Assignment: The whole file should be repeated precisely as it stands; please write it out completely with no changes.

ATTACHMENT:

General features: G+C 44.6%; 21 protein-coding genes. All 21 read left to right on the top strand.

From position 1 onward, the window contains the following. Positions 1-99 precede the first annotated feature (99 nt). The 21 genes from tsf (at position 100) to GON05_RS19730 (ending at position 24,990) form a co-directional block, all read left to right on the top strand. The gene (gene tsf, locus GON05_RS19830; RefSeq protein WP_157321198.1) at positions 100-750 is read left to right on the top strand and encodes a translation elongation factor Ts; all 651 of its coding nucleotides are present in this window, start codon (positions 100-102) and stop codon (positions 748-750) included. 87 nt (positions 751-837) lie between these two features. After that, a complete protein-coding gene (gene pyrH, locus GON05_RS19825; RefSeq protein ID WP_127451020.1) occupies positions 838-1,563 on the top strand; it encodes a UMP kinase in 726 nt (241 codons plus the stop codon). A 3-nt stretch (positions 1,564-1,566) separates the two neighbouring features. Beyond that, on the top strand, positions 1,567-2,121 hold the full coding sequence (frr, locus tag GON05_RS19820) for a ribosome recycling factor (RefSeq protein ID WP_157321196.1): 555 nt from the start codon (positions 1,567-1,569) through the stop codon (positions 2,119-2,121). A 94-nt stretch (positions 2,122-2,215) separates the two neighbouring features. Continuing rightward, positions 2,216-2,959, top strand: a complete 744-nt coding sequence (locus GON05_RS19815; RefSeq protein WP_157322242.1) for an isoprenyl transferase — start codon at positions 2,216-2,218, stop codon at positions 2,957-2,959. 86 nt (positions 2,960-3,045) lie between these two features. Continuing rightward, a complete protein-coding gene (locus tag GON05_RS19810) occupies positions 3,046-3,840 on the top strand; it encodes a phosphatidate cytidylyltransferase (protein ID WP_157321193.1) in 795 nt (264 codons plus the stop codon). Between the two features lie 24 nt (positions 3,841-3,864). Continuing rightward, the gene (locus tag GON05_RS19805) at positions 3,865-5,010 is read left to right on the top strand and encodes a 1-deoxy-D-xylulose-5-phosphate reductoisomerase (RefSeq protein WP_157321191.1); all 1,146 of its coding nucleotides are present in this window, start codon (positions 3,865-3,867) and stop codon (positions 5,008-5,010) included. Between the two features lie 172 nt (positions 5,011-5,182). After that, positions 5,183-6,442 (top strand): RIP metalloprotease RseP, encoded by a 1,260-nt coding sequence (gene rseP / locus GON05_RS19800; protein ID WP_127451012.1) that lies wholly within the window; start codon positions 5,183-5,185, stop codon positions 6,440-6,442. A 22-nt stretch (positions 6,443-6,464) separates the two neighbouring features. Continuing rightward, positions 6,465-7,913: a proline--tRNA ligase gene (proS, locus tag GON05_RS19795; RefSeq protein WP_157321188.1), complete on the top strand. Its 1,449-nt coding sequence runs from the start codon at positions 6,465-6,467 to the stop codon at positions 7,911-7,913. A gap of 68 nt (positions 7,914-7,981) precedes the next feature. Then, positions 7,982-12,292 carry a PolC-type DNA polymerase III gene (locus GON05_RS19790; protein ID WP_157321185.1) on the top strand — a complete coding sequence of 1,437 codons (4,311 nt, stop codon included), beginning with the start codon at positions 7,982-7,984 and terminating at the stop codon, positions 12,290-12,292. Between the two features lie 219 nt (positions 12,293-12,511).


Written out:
General features: G+C 44.6%; 21 protein-coding genes. All 21 read left to right on the top strand.

From position 1 onward, the window contains the following. Positions 1-99 precede the first annotated feature (99 nt). The 21 genes from tsf (at position 100) to GON05_RS19730 (ending at position 24,990) form a co-directional block, all read left to right on the top strand. The gene (gene tsf, locus GON05_RS19830; RefSeq protein WP_157321198.1) at positions 100-750 is read left to right on the top strand and encodes a translation elongation factor Ts; all 651 of its coding nucleotides are present in this window, start codon (positions 100-102) and stop codon (positions 748-750) included. 87 nt (positions 751-837) lie between these two features. After that, a complete protein-coding gene (gene pyrH, locus GON05_RS19825; RefSeq protein ID WP_127451020.1) occupies positions 838-1,563 on the top strand; it encodes a UMP kinase in 726 nt (241 codons plus the stop codon). A 3-nt stretch (positions 1,564-1,566) separates the two neighbouring features. Beyond that, on the top strand, positions 1,567-2,121 hold the full coding sequence (frr, locus tag GON05_RS19820) for a ribosome recycling factor (RefSeq protein ID WP_157321196.1): 555 nt from the start codon (positions 1,567-1,569) through the stop codon (positions 2,119-2,121). A 94-nt stretch (positions 2,122-2,215) separates the two neighbouring features. Continuing rightward, positions 2,216-2,959, top strand: a complete 744-nt coding sequence (locus GON05_RS19815; RefSeq protein WP_157322242.1) for an isoprenyl transferase — start codon at positions 2,216-2,218, stop codon at positions 2,957-2,959. 86 nt (positions 2,960-3,045) lie between these two features. Continuing rightward, a complete protein-coding gene (locus tag GON05_RS19810) occupies positions 3,046-3,840 on the top strand; it encodes a phosphatidate cytidylyltransferase (protein ID WP_157321193.1) in 795 nt (264 codons plus the stop codon). Between the two features lie 24 nt (positions 3,841-3,864). Continuing rightward, the gene (locus tag GON05_RS19805) at positions 3,865-5,010 is read left to right on the top strand and encodes a 1-deoxy-D-xylulose-5-phosphate reductoisomerase (RefSeq protein WP_157321191.1); all 1,146 of its coding nucleotides are present in this window, start codon (positions 3,865-3,867) and stop codon (positions 5,008-5,010) included. Between the two features lie 172 nt (positions 5,011-5,182). After that, positions 5,183-6,442 (top strand): RIP metalloprotease RseP, encoded by a 1,260-nt coding sequence (gene rseP / locus GON05_RS19800; protein ID WP_127451012.1) that lies wholly within the window; start codon positions 5,183-5,185, stop codon positions 6,440-6,442. A 22-nt stretch (positions 6,443-6,464) separates the two neighbouring features. Continuing rightward, positions 6,465-7,913: a proline--tRNA ligase gene (proS, locus tag GON05_RS19795; RefSeq protein WP_157321188.1), complete on the top strand. Its 1,449-nt coding sequence runs from the start codon at positions 6,465-6,467 to the stop codon at positions 7,911-7,913. A gap of 68 nt (positions 7,914-7,981) precedes the next feature. Then, positions 7,982-12,292 carry a PolC-type DNA polymerase III gene (locus GON05_RS19790; protein ID WP_157321185.1) on the top strand — a complete coding sequence of 1,437 codons (4,311 nt, stop codon included), beginning with the start codon at positions 7,982-7,984 and terminating at the stop codon, positions 12,290-12,292. Between the two features lie 219 nt (positions 12,293-12,511).